Agreed about the first syllable. I would, however, interpret the -ine affix as the one used to form adjectives such other words such as asinine, labyrinthine or Argentine. In my pronunciation all of them end with /aɪn/. I see no reason for the lack of consistency in my pronunciation.
     
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    boozer

    Senior Member
    Bulgarian
    Agreed about the first syllable. I would, however, interpret the -ine affix as the one used to form adjectives such other words such as asinine, labyrinthine or Argentine. In my pronunciation all of them end with /aɪn/. I see no reason for the lack of consistency in my pronunciation.
    Granted. And those are all Latin/Greek words, just like canine, equine, feline...
    The /aɪ/ in the first syllable is far more... unusual. :)
     

    JamesM

    Senior Member
    Agreed about the first syllable. I would, however, interpret the -ine affix as the one used to form adjectives such other words such as asinine, labyrinthine or Argentine. In my pronunciation all of them end with /aɪn/. I see no reason for the lack of consistency in my pronunciation.
    I don't know of any consistency when it comes to word endings. I vary, word by word:

    columbine
    saline
    serpentine
    saltine
    aqualine
    magazine
    mezzanine

    I don't think I know anyone who pronounces the "ine" endings on all these words using the same sound.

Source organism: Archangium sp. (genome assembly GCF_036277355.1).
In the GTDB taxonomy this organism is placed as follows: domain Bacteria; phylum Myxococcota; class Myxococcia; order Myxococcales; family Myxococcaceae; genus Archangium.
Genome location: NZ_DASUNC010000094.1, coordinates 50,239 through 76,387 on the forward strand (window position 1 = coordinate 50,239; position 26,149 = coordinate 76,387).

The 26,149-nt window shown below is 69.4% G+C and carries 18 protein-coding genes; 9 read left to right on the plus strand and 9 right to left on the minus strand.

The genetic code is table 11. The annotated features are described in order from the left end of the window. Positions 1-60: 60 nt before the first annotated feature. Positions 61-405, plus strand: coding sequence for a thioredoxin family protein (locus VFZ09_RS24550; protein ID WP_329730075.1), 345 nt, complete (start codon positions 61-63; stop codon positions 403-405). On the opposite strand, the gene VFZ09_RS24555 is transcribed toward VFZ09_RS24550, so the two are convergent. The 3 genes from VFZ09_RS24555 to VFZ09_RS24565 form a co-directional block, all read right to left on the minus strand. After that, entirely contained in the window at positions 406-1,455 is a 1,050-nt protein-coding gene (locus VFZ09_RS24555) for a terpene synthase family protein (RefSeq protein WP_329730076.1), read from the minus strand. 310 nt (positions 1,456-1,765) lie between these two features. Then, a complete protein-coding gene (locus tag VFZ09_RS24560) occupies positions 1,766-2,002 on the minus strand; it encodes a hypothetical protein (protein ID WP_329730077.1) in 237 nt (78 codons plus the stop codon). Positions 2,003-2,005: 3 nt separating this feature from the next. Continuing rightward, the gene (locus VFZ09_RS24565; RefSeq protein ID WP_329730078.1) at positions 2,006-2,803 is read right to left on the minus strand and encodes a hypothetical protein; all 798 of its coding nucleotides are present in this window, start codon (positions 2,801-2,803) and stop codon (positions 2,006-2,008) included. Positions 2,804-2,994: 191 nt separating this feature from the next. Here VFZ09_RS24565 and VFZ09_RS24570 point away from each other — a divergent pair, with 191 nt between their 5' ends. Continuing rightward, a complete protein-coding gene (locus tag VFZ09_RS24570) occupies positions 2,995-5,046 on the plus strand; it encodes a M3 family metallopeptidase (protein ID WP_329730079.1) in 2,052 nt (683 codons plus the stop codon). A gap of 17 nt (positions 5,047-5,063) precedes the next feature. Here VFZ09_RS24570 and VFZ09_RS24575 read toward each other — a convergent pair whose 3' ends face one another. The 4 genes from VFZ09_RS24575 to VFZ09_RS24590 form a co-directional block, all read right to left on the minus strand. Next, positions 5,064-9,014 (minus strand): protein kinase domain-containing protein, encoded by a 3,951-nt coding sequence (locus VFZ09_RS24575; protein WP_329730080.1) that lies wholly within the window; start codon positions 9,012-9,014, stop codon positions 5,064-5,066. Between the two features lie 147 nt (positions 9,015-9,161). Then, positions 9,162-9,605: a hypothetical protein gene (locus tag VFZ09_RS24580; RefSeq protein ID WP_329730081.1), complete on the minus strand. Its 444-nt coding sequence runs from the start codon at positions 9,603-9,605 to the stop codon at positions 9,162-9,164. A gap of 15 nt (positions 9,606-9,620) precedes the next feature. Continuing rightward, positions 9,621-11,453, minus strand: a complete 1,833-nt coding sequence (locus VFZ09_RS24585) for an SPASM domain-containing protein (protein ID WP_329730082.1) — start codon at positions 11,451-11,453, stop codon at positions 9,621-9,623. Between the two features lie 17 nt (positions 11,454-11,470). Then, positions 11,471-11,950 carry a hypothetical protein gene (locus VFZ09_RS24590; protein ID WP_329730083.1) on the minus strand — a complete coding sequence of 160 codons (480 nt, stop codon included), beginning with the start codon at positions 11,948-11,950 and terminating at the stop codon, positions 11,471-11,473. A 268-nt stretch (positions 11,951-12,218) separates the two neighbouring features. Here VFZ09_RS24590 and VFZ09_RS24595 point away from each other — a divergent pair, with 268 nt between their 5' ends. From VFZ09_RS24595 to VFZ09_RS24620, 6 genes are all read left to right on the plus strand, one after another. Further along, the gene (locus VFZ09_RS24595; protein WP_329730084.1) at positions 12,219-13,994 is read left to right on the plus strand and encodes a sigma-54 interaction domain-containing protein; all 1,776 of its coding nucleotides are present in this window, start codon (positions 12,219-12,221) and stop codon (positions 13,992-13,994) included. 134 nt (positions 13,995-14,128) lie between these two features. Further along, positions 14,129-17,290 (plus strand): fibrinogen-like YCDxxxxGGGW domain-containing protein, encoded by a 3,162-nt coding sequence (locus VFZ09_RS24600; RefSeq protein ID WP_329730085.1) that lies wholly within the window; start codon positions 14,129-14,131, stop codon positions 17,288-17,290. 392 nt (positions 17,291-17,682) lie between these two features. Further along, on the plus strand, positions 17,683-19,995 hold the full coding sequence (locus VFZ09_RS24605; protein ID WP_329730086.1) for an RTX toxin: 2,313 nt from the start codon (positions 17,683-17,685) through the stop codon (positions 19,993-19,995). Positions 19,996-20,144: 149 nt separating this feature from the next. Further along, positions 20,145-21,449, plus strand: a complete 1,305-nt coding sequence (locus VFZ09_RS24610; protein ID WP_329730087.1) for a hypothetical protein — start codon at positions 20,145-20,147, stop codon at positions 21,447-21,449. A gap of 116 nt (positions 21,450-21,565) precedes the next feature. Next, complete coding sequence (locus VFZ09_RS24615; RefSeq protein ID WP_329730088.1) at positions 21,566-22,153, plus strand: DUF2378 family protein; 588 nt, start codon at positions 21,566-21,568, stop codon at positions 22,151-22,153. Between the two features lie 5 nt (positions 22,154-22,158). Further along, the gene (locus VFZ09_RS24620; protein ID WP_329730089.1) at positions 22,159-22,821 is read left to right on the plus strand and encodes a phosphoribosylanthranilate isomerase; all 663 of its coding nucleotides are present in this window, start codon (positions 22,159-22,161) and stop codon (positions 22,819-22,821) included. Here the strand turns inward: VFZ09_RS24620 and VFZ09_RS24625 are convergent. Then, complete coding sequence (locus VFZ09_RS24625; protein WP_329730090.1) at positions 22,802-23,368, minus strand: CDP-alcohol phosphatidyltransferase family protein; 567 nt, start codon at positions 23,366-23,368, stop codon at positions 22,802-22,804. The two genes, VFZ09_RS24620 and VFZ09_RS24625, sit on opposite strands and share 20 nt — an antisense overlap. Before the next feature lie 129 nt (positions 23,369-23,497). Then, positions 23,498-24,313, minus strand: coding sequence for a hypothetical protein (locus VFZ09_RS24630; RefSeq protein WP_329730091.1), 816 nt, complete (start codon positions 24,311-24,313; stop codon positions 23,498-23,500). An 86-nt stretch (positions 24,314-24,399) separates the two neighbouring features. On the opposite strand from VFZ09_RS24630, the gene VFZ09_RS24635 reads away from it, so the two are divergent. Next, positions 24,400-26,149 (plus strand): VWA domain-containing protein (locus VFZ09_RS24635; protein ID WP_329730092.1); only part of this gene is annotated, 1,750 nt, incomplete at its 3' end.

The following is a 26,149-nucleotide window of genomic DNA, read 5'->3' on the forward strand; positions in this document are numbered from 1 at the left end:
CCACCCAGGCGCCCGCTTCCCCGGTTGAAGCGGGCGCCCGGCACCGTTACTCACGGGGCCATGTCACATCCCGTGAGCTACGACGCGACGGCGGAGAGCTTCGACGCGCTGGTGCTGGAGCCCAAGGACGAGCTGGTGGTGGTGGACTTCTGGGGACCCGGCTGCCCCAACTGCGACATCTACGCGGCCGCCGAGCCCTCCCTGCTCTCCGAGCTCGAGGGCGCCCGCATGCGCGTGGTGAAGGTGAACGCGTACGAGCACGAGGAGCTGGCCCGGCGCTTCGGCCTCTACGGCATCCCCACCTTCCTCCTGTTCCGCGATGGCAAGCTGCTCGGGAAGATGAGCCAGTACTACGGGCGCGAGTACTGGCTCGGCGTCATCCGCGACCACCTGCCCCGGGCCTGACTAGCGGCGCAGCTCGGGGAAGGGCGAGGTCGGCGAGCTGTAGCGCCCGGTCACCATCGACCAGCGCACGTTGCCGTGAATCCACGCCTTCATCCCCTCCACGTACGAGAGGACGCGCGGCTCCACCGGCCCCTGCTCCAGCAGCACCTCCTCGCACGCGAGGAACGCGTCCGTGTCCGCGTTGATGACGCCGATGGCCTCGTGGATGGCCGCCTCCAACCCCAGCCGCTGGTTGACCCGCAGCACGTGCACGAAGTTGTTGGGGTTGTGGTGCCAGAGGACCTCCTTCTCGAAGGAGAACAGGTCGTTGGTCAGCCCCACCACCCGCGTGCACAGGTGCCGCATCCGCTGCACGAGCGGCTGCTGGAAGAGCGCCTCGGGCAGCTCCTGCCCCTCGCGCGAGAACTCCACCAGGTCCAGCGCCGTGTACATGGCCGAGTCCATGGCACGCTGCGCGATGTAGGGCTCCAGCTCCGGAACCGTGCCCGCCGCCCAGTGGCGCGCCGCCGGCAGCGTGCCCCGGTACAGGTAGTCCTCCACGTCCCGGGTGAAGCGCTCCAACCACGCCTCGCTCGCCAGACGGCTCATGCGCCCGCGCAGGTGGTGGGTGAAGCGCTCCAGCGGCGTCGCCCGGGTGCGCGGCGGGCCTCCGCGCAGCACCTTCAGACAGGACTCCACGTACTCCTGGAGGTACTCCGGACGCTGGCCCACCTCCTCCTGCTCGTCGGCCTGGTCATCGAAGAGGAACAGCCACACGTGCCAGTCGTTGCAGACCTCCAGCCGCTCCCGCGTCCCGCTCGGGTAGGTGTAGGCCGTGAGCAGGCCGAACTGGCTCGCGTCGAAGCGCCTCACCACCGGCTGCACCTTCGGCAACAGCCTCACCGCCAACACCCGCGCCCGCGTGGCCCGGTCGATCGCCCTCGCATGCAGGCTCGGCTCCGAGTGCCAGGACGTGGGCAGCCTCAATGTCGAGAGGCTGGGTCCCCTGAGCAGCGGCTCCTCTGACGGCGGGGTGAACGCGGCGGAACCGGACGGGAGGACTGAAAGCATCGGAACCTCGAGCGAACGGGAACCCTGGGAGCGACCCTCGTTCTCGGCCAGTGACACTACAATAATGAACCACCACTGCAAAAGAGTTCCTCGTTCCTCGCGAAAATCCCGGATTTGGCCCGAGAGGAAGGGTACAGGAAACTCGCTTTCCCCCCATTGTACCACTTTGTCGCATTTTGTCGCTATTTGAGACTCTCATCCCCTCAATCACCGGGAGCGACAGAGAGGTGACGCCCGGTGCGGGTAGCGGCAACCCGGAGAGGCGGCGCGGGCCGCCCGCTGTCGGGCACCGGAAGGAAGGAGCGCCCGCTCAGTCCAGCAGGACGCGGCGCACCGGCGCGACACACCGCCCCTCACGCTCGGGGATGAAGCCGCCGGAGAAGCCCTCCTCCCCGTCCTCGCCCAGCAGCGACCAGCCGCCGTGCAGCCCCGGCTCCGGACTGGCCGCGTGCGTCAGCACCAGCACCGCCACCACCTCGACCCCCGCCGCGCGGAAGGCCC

natkretep

    Moderato con anima (English Only)
    English (Singapore/UK), basic Chinese
    I don't know of any consistency when it comes to word endings. I vary, word by word:

    columbine
    saline
    serpentine
    saltine
    aqualine
    magazine
    mezzanine

    I don't think I know anyone who pronounces the "ine" endings on all these words using the same sound.
    Yes, but magazine and mezzanine are not adjectives, and I pronounce them with a final /iːn/. I think all my adjectival forms (divine, feline, riverine) have the /aɪn/ sound.
     

    JamesM

    Senior Member
    Perhaps it's a difference in pronunciation between variants of English. The "een" sound is rarer, certainly, in AE, but it still exists.

    Do you pronounce "saline" with the same final sound as "divine"? How about "marine" and "pristine"? It would be nice to have a rule that they are all pronounced with the same sound, and perhaps they are where you live, but I can say for AE that pronouncing marine or pristine with the /aɪn/ sound would be very strange. I believe I've heard "saline" both ways but "say-leen" is far more common here.
     

    natkretep

    Moderato con anima (English Only)
    English (Singapore/UK), basic Chinese
    Yes, regional difference. I say saline as say-lighn. But you're right, I say marine and pristine as muh-reen and pris-teen, so it's NOT completely consistent - although I wonder whether it's to do with those two being French loan-words.